n. purging or cleansing of any passage of body
E.g. Aristotle maintained that tragedy created a catharsis by purging the soul of base concepts.
a. capable of burning, corroding, dissolving, or eating away by chemical action
E.g. The critic's caustic remarks angered the hapless actors who were the subjects of his sarcasm.
n. ceremonial procession or display; succession or series
E.g. As described by Chaucer, the cavalcade of Canterbury pilgrims was a motley group.
a. relating to the sky or the heavens; supremely good; god or angel
E.g. She spoke of the celestial joys that awaited virtuous souls in the hereafter.
n. state of being unmarried; single life
E.g. The problem with the church's insistence on clerical celibacy is not sexual but social.
a. unmarried; abstaining from sexual intercourse
E.g. The perennial bachelor vowed to remain celibate.
v. expression of strong disapproval or harsh criticism; blame
E.g. Today's paper will censure the senator for behavior inappropriate to a member of Congress.
n. bringing or coming to end; ceasing
E.g. The airline's employees threatened a cessation of all work if management failed to meet their demands.
n. trivial or worthless matter; thin dry bracts or scales, especially
E.g. When you separate the wheat from the chaff, be sure you keep the wheat.
n. lizard that changes color in different situations
E.g. Like the chameleon, he assumed the political thinking of every group he met.
n. deep opening in the earth surface
E.g. They could not see the bottom of the chasm.
n. rectangular frame attached working parts, as of automobile
E.g. Examining the car after the accident, the owner discovered that the body had been ruined but that the chassis was unharmed.
n. long-legged, swift-running wild cat tamed and used for hunting in India
E.g. The cheetah has an extremely flexible backbone that gives extra speed or force to its running motion.
n. gap or crack; short, sharp sound; money; cash
E.g. Through a chink she could see a bit of blue sky.
v. make a shop, sharp, cheerful sound, as of small birds or crickets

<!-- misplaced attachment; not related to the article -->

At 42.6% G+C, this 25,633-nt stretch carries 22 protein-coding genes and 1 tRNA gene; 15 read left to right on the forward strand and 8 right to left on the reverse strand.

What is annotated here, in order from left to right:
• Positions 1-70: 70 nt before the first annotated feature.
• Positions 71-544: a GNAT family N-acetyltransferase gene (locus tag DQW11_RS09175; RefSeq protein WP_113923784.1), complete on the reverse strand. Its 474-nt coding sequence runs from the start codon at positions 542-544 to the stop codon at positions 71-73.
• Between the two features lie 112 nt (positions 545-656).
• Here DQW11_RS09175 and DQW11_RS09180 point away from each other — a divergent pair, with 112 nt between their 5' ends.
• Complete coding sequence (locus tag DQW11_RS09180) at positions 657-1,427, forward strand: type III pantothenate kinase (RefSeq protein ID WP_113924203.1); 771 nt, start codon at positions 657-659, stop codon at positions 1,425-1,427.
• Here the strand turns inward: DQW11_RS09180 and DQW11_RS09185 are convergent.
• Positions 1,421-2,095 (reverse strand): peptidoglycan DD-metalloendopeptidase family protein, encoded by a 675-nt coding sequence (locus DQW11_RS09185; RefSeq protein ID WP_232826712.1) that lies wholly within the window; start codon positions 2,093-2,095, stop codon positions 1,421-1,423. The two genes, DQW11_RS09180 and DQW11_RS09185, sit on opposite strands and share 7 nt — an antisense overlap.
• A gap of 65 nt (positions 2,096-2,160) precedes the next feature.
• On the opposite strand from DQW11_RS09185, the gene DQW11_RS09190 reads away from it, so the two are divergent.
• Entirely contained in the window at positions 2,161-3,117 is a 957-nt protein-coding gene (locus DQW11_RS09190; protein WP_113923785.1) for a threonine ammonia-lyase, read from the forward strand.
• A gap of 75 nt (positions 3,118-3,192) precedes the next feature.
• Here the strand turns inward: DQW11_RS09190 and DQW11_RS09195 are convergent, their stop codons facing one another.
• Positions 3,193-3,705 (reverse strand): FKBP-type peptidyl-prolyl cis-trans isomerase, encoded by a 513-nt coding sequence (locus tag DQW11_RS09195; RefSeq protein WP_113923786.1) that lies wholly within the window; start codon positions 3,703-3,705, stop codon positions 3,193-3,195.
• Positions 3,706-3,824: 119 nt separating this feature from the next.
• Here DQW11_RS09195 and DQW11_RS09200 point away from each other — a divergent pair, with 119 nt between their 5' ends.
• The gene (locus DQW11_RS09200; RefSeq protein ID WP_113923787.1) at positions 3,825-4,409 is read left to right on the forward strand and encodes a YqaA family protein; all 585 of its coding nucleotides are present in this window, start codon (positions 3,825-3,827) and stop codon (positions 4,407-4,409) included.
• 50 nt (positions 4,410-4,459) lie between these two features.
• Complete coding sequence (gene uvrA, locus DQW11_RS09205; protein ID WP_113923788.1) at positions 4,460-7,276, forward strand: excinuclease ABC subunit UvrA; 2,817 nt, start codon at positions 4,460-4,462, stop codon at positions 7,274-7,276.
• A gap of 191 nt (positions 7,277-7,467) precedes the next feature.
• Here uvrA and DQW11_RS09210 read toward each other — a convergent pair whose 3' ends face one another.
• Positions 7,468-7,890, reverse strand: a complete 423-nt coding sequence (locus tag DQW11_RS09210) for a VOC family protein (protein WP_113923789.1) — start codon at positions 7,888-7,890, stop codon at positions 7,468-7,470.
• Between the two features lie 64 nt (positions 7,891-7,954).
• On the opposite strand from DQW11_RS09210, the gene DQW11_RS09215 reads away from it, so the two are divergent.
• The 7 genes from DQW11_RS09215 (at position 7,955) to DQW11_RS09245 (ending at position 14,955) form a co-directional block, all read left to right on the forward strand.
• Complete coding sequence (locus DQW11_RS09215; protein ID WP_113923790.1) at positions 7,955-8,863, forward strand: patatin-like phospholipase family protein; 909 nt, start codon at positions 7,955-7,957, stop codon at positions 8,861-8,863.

E.g. Birds had begun to chirp among the trees.
a. having qualities of ideal knight; faithful; brave
E.g. Toward his royal captive he behaved in chivalrous fashion.
a. having many small waves; rough with small waves
E.g. Smaller is sometimes best on calm days, but bigger is better in choppy water.
n. art of representing dances in written symbols; arrangement of dances
E.g. Merce Cunningham has begun to use a computer in designing choreography. A software program allows him to compose arrangements of possible moves and immediately view them onscreen.
n. partly burned or vitrified coal, or other combustible, in which fire is extinct; hot coal without flame
E.g. Mason, shivering as some one chanced to open the door, asked for more coal to be put on the fire, which had burnt out its flame, though its mass of cinder still shone hot and red.
n. secret code; an Arabic numeral or figure; a number
E.g. Lacking his code book, the spy was unable to decode the message sent to him in cipher.
v. surround an enemy; enclose or entrap; beat by cleverness and wit
E.g. In order to circumvent the enemy, we will make two preliminary attacks in other sections before starting our major campaign.
a. having the quality of being viscous or adhesive; soft and sticky; glutinous; damp and adhesive